June 14, 2007

Using RBL and DCC for spam protection

Author: Murthy Raju

I run a Postfix-based mail server that services a few hundred users with an average load of a couple of thousand legitimate messages a day -- but thanks to spam, the actual load on the server is much higher. I use Realtime Blackhole Lists (RBL) and Distributed Checksum Clearinghouse (DCC) clients on Postfix and SpamAssassin to reduce the impact of spam.

RBLs are lists of IP addresses of known and potential spam originators. There are many RBL providers, such as Spamhaus, Spamcop, and DNSRBL. These lists are also known by various other names, such as blacklists or blocking lists. Mail servers can connect to RBL servers to check on IP addresses.

RBL providers add IP addresses to their lists that fall into any of the following categories:

  • Known originator of spam
  • Open SMTP relay that can be misused by any mail server in the world to send spam
  • Dynamically assigned IP addresses of DSL or dial-up customers of ISPs who allow their machines to be used to originate spam
  • IP addresses of computers affected by mass mailing viruses or trojans

RBL providers may also take various other parameters into account for listing an IP address. Each RBL provider has its own strategy for gathering IP addresses. The process may involve actively checking large sets of IP addresses for potential listing.

An IP address that reaches an RBL won't stay there forever. Some providers have a specific time period after which IP addresses are automatically delisted. Some other providers delist on request from the owners of the affected IP addresses if they are convinced that the cause for delisting does not exist any more. Ease of delisting varies among providers; getting off a list can be a cumbersome task.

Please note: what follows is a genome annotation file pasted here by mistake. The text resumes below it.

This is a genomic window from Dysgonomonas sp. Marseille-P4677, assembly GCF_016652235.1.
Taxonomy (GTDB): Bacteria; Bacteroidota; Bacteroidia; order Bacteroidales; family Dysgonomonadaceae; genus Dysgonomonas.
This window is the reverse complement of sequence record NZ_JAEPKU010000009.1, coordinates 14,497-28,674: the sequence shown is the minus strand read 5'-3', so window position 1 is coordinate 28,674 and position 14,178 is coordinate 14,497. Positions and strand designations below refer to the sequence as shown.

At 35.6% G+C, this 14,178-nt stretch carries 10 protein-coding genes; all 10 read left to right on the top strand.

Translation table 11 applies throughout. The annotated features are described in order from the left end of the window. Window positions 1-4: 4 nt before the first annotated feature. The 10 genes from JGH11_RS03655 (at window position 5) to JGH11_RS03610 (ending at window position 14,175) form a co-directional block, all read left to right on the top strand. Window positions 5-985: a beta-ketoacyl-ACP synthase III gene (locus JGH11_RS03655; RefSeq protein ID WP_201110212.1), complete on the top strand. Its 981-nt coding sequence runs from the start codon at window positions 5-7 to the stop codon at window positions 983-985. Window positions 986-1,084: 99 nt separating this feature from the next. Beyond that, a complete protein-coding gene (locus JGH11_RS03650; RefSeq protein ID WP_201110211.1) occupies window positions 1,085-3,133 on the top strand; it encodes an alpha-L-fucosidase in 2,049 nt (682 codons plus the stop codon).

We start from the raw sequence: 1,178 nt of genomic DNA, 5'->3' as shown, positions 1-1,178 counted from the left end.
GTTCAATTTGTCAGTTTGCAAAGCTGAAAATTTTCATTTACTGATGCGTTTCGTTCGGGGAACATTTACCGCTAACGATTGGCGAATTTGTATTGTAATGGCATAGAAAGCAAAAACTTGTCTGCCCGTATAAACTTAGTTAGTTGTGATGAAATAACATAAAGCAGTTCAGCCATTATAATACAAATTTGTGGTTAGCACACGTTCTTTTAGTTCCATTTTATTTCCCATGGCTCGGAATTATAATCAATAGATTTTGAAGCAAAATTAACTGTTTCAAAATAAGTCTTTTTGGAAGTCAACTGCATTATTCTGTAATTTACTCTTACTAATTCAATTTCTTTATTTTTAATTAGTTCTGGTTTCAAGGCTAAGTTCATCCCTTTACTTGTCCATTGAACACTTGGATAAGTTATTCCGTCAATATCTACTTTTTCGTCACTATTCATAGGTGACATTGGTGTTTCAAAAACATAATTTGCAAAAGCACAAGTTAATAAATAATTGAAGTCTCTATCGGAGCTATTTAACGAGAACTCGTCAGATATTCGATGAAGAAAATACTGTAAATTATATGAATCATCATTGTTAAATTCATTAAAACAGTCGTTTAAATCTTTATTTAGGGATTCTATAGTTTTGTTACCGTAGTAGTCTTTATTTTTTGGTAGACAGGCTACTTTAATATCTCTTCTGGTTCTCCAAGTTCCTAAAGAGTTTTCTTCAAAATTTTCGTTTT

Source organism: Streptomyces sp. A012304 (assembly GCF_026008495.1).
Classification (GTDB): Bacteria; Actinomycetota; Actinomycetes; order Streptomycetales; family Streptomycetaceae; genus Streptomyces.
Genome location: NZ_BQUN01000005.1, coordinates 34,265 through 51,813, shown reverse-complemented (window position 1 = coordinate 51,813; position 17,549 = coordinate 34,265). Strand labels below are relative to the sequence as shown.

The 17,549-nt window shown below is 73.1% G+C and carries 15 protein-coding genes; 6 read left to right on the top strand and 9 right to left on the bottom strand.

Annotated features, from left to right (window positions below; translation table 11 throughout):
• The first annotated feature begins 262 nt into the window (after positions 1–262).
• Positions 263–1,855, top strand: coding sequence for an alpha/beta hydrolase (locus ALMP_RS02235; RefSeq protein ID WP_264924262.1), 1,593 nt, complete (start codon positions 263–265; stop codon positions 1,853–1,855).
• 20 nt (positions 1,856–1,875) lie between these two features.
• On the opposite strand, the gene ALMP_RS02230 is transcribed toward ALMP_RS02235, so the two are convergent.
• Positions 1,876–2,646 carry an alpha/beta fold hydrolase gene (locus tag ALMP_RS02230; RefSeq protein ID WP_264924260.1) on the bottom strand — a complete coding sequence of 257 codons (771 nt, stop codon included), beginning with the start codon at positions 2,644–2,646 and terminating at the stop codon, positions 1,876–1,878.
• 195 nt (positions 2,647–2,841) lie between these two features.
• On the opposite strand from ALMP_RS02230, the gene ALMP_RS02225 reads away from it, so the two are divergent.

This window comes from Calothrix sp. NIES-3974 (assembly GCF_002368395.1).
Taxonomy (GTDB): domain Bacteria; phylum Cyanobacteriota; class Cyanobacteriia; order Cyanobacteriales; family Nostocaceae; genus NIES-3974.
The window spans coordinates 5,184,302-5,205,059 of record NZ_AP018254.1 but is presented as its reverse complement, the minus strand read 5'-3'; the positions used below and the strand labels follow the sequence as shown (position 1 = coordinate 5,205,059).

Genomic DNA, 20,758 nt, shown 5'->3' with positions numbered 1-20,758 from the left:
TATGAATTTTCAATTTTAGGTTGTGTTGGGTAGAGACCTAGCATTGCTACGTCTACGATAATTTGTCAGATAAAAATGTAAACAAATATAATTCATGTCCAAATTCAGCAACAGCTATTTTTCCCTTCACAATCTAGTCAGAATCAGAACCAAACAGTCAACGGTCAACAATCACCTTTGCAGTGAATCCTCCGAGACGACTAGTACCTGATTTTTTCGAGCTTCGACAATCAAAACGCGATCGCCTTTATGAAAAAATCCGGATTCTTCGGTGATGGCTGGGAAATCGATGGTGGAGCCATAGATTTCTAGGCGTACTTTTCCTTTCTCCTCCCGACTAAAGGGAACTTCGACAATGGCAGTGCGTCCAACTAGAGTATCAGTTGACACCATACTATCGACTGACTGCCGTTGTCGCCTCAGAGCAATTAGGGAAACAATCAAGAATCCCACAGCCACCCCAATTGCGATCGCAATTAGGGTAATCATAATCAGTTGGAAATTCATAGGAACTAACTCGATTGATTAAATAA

How does RBL system work?

When an IP address is identified for listing, the RBL provider sets up a corresponding record in its DNS database. For example, if the IP address were identified for inclusion in the RBL of Spamhaus, it would add a DNS record for the pseudo host This would make it easy for the clients to lookup the IP address using DNS protocol.

A variation on RBL is Right Hand Side Black List (RHSBL), which is a list of hostnames instead of IP addresses. These lists are useful in situations where the spammers may use machines with different IP addresses, but the same hostname. Generally, providers offer either RBL or RHSBL, but not both, so if you wanted to do RHSBL lookups as well, you would do multiple lookups.

An SMTP server that wants to check the status of an IP address or hostname makes a DNS query for the record of type txt for the suitably constructed hostname (example: If a record is returned, it contains the URL where further information on the listing is provided (Example: text = "http://www.spamhaus.org/query/bl?ip="). Using this information, the SMTP server can reject the connection with a suitable error message. If no record is returned, it indicates that there is no match on the list and the SMTP server can accept the connection.

On Postfix, you can setup RHSBL/RBL lookups by adding lines like the following to /etc/postfix/main.cf:

smtpd_recipient_restrictions =
			reject_rhsbl_client blackhole.securitysage.com,
                        reject_rhsbl_sender blackhole.securitysage.com,
                        reject_rbl_client zen.spamhaus.org,
                        reject_rbl_client bl.spamcop.net

With the above settings, the Postfix server looks up the hostname and IP address of incoming connections on four different RBLs, and if there is a match, drops the connection.

When I implemented the above code on my Postfix server, it started rejecting about 75% of all connections based on the RBL lookup results.